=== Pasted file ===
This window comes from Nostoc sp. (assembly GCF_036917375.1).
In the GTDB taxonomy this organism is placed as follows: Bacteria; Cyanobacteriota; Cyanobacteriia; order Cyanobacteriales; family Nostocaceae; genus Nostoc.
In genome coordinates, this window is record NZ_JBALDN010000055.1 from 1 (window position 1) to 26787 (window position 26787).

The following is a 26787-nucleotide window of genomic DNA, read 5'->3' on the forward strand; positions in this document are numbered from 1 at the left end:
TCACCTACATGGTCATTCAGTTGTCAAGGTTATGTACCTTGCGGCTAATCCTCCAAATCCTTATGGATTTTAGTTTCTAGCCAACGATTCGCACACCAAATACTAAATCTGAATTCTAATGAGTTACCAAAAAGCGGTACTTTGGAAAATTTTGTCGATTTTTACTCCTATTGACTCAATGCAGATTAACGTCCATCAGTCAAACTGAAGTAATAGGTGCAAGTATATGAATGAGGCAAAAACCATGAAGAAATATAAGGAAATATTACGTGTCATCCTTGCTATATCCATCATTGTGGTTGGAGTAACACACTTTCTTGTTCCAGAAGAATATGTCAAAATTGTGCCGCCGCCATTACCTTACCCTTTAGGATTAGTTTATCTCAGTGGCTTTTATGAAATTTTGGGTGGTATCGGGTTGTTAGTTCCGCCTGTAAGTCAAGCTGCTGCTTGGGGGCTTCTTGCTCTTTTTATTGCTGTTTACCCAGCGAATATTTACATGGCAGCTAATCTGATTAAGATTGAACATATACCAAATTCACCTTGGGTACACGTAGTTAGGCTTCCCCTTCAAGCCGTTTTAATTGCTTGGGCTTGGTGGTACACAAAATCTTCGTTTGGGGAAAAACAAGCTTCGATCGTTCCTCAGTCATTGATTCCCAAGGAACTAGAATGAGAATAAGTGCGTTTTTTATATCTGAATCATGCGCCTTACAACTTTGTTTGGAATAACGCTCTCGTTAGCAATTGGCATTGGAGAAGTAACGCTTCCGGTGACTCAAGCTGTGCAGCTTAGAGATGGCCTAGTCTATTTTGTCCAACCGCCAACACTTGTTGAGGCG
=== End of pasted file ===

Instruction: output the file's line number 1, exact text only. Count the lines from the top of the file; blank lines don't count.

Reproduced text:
This window comes from Nostoc sp. (assembly GCF_036917375.1).